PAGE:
Since the spring of 2016 Cigi staff have met with customers on missions in a number of countries in Asia, the Gulf region and Africa. Cigi’s activity in these areas has been highlighted in a three-part series about each region with the following final piece covering Cigi’s visit to Africa.
Last July Cigi technical staff had an opportunity to visit customers in Ghana and Sudan to find out more about this growing market for Canadian wheat.
The Cigi team visited major mills learning about customer use of Canadian wheat, end-use processing requirements and any technical issues where Cigi staff could provide assistance.
“The objective was to further develop our understanding of these markets because they are new for us,” says Esey Assefaw, Head of Asian Products and Pasta Technology, noting it is Cigi’s second visit to the Sub Sahara with the first mission taking place in 2014. The market also includes Nigeria which was visited at that time. Together the three countries, which have gradually increased their use of Canadian wheat over the past 15 years, imported more than 1.5 million tonnes (MT) in 2014-15 including 1.3 MT of CWRS.
“We found that customers like the quality of Canadian wheat and there weren’t technical problems identified,” Esey says. “The majority of companies were very enthusiastic about Canadian wheat and know how to use it for their products. As a technical team it gave us a lot of confidence.”
Juan Carlos Arriola, Head of Milling Technology, who also travelled on the mission agrees that the visits with customers were positive. “We had great meetings with technical staff like lab people, bakers and head millers. We discussed the advantages of using Canadian wheat and how it is versatile in meeting their requirements.”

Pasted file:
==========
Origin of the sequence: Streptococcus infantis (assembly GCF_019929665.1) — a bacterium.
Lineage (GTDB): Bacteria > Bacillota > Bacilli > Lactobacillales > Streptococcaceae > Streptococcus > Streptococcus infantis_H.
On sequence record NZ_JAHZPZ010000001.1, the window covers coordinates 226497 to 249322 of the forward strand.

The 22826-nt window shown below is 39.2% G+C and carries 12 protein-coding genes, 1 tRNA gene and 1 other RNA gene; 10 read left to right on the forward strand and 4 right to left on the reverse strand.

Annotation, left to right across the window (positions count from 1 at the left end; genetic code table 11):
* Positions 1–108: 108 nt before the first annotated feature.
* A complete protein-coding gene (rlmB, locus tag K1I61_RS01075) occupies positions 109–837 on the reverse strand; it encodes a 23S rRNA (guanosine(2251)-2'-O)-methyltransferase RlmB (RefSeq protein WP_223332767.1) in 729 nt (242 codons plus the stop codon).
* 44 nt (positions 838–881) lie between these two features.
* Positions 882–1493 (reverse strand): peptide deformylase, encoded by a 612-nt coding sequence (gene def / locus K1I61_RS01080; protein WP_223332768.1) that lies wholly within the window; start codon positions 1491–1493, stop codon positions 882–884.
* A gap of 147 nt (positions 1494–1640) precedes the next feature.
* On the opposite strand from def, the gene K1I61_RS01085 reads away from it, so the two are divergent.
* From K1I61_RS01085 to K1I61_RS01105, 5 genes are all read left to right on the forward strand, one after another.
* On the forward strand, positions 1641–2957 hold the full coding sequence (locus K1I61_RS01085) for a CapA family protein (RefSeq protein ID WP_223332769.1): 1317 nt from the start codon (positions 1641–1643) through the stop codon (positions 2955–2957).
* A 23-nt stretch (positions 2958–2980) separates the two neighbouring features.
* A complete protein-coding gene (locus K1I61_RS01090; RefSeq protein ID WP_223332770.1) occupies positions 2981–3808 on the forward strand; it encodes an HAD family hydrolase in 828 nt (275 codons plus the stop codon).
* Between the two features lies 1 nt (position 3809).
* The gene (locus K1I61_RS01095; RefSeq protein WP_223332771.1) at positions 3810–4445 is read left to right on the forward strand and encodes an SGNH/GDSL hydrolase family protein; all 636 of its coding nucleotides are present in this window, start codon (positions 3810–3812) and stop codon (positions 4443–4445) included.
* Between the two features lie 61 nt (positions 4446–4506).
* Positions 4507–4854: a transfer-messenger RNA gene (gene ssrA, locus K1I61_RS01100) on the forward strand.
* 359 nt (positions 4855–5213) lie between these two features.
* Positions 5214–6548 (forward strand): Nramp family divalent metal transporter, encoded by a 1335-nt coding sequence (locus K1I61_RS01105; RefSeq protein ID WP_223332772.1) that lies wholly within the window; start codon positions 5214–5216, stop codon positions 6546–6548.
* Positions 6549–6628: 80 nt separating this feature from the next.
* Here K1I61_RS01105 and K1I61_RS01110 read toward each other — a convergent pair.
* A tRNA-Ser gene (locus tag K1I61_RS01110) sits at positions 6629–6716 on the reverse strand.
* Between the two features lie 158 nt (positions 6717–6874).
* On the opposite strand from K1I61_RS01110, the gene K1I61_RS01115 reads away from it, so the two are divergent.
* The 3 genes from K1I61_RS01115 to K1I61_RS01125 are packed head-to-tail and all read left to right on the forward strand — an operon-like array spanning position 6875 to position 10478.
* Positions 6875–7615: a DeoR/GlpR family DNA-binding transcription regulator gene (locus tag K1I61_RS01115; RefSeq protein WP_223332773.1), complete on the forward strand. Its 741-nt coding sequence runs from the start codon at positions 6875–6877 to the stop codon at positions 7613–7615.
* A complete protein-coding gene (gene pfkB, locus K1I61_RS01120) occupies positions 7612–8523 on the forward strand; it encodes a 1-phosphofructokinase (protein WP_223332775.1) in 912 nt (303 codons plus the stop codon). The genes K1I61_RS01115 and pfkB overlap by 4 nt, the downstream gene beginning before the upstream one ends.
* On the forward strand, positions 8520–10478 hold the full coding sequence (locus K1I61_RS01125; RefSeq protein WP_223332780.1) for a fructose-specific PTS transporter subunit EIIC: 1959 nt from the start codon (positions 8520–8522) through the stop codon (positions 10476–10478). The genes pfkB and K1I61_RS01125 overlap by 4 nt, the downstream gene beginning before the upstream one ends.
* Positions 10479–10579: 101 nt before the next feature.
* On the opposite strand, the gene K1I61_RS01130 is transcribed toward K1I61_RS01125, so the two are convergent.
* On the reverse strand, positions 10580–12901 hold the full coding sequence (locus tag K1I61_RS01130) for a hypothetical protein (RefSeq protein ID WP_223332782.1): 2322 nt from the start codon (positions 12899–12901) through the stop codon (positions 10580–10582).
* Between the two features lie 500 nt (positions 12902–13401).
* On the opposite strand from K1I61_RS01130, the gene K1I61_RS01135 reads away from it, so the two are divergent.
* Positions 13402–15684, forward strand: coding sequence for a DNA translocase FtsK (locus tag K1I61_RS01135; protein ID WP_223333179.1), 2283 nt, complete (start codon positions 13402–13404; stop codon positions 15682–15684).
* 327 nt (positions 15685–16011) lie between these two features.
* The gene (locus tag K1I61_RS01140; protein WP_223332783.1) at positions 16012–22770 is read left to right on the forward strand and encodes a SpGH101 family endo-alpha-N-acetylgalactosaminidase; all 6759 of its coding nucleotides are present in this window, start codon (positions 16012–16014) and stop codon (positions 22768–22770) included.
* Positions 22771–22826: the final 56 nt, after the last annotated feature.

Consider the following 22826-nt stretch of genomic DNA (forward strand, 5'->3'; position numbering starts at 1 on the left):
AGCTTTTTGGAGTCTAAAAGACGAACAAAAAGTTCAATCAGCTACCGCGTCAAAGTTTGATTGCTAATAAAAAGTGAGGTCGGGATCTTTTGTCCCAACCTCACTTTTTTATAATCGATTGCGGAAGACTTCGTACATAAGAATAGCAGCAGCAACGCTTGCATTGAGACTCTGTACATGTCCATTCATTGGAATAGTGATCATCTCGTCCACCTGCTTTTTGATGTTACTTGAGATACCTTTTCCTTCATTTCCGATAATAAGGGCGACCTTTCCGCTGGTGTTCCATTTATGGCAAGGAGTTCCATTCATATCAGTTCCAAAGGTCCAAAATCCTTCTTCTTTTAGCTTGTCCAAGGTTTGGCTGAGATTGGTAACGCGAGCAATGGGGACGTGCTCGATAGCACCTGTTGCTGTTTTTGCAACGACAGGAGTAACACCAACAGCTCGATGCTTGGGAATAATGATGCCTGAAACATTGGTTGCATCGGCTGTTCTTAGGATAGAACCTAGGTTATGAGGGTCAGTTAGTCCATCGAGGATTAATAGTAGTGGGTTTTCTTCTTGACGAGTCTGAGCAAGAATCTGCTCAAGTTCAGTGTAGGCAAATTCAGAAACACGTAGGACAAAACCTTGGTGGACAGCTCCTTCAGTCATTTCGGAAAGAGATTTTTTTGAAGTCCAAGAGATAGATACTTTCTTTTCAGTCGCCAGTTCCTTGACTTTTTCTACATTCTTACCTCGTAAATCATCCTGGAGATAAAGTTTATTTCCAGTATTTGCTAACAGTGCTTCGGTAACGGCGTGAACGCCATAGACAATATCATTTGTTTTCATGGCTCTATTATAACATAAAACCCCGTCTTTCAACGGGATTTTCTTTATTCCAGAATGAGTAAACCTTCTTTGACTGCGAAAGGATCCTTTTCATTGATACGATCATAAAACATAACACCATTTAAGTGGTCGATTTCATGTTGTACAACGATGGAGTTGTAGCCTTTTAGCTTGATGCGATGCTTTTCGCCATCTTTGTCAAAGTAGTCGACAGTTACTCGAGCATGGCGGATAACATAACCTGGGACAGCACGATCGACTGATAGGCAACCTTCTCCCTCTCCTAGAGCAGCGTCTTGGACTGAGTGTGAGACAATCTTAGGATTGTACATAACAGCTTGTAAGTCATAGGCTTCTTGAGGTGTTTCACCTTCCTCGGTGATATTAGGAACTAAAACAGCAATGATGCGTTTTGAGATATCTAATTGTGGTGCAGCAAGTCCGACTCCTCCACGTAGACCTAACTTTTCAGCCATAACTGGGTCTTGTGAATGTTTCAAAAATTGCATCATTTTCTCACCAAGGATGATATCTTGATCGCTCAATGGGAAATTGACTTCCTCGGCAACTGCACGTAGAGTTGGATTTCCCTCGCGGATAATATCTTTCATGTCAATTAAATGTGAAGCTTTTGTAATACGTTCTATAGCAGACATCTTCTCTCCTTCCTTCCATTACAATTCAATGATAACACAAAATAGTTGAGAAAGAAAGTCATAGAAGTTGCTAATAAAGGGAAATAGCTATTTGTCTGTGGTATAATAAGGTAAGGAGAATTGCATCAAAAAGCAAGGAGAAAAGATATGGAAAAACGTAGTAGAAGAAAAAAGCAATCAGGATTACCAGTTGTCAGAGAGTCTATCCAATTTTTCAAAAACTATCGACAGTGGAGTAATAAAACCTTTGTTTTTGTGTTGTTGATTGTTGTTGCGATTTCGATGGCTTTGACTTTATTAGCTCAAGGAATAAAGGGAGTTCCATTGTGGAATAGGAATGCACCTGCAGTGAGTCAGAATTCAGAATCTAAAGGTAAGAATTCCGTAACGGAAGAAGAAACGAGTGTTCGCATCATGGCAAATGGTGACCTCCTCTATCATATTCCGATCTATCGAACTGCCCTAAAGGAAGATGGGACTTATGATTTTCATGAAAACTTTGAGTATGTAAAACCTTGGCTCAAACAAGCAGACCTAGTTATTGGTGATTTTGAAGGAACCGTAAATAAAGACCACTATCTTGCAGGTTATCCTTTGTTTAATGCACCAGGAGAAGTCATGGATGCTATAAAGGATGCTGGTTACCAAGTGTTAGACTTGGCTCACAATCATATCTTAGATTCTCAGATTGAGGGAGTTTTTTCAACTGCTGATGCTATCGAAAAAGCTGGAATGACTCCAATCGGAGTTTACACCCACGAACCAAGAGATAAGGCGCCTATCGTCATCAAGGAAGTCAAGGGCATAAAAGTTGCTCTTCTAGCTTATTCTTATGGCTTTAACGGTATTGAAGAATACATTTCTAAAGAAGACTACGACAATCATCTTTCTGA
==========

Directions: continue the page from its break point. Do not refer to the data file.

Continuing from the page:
Juan Carlos says that in many parts of the world Canadian wheat is not used 100%, but in a blend to help improve flour quality. “Customers sometimes combine high-quality CWRS with lower priced wheats. In this region CWRS may be blended at various ratios, depending on the mill, with domestic or competitor wheats such that as from the Black Sea.”
He says that dough produced from CWRS wheat can be more elastic and bakers in this region
like that characteristic for a product like baladi which is a popular type of flatbread that requires extensibility in processing.
“The discussions we had were important to understand what customers need in terms of their final product because sometimes they have unique processes,” Juan Carlos says. “CWRS is a wheat that can be adapted to a range of baking methods.”
The mission also provided the Cigi team with an opportunity to find out more about the competitor wheats used by customers and to compare quality performance to Canadian wheat, Juan Carlos says.
Esey says the Canadian wheat market in the region is expected to continue to grow and anticipates further opportunities for Cigi to engage with customers from there in the future.